Posted July 31, 2008
An aspiring composer asked orchestra, conductor Victor Herbert to review and play one of his amateur compositions. Seeing that it lacked merit, Herbert turned it down. Miffed, the composer retorted sardonically, “I thought you encouraged home talent.”
“I do,” rejoined Herbert, “but some home talent I encourage to stay at home.”
Life would be heavenly if there were no discouragement, but only encouragement. The closest we can come to that state here is to become saturated with the power of the truism stated by Paul, quoting Isaiah (Rom 10:11): “No one who believes in him will be put to shame.”
Some qualities are truly worth extolling, as Paul urged the Philippians (4:8): “Whatever is true, whatever is honorable, whatever is just, whatever is pure, whatever is pleasing, whatever is commendable … any excellence … anything worthy of praise.” God is certainly worthy of praise, having all these qualities, but as applied to him, we don’t think of praise as encouragement (except with the exuberant teen rally, “Go, go, go, God; Three cheers for God!”)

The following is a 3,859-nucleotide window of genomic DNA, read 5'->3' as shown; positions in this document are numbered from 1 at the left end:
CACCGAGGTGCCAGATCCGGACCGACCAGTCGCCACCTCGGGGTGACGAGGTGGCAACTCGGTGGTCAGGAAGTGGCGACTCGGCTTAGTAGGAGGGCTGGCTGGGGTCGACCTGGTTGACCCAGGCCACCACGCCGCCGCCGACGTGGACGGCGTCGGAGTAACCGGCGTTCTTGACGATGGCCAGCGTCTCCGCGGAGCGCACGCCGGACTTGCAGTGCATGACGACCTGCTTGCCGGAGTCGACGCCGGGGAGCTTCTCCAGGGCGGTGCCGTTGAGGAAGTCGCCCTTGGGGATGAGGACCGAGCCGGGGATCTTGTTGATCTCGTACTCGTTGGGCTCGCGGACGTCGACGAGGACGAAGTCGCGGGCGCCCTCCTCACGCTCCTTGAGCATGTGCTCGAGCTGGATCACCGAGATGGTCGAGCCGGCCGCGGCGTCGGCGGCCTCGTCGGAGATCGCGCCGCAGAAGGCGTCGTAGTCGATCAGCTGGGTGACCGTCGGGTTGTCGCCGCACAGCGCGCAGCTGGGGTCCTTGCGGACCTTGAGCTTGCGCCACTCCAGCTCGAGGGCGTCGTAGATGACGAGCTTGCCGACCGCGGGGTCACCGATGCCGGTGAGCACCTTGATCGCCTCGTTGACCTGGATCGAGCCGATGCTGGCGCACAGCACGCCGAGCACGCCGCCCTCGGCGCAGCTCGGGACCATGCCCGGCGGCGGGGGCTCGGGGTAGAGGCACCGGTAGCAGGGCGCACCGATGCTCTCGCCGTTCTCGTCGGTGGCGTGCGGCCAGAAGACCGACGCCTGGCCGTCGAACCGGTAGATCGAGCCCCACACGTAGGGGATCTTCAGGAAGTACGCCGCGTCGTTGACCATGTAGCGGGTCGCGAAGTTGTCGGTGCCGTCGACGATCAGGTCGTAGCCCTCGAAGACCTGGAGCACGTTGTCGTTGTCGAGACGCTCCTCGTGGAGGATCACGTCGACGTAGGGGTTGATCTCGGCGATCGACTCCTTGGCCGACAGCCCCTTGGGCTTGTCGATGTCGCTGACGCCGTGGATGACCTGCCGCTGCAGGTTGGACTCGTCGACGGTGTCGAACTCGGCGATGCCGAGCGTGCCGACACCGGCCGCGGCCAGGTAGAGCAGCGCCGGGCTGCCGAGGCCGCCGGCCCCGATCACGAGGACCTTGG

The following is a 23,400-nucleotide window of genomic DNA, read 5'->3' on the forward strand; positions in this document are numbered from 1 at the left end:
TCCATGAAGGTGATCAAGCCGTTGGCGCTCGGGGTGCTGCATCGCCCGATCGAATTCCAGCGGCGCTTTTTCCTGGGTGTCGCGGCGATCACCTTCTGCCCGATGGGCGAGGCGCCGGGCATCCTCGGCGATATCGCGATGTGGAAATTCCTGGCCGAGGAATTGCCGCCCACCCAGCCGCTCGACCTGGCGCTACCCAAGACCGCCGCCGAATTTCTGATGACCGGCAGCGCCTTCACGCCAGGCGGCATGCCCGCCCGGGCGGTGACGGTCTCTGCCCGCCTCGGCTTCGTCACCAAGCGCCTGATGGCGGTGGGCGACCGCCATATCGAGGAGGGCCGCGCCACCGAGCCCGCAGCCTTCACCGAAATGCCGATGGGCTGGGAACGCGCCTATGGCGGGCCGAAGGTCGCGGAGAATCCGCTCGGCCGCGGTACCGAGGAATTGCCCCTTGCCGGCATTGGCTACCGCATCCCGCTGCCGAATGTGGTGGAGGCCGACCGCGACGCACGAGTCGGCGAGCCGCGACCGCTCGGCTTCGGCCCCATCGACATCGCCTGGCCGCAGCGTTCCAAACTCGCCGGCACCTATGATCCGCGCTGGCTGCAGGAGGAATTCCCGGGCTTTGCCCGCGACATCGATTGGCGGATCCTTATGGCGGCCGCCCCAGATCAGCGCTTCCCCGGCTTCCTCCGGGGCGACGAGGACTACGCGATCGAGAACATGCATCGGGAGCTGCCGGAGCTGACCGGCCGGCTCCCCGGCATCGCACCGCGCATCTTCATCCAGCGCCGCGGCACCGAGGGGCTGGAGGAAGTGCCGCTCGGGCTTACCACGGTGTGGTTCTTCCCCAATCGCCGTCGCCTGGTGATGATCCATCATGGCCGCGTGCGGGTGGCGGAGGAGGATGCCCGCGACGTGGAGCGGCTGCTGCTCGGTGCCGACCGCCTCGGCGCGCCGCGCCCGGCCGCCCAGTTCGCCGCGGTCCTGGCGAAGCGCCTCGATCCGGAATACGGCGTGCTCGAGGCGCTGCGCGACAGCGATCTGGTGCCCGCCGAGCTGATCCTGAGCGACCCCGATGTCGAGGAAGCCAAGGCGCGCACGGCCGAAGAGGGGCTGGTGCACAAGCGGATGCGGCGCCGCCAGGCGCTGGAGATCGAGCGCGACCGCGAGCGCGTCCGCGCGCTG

Our encouragement of other humans should, of course, be enveloped in God’s love: “Any encouragement in Christ, any consolation from love, any sharing in the Spirit, any compassion and sympathy” (Phil 2: 1) comes ultimately from “the God of steadfastness and encouragement” (Rom 15:5). It is our duty and privilege to disseminate this God-spawned encouragement, even daily (see Heb 3:13), to “encourage one another and build up each other” (1 Thes 5:11), as exemplified by such champions of encouragement and affirmation as the Cyprian Levite, Barnabas, nicknamed “son of encouragement” (Acts 4:36; see also 11:23). We are called to be transmitters of God’s support, consolation, and comforting presence to others (see 2 Cor 1:4).
Yet here’s the rub: We can’t transmit meaningfully what we have not received meaningfully. We must learn to receive God’s loving support appreciatively to convey it to others appreciatively. The power and influence of your compliment to another will be far deeper if your own soul throbs with the loving affirmation of the Lord, ”I’m so proud of you, my child, for your efforts!”
True trust in the Lord, among its other purposes, provides a reliance on him to recognize our noble efforts-and also to dissolve our less noble defects-making us ever more buoyed up by his supporting mercy and love.
Fr. John Hampsch, CMF “Pathways of Trust”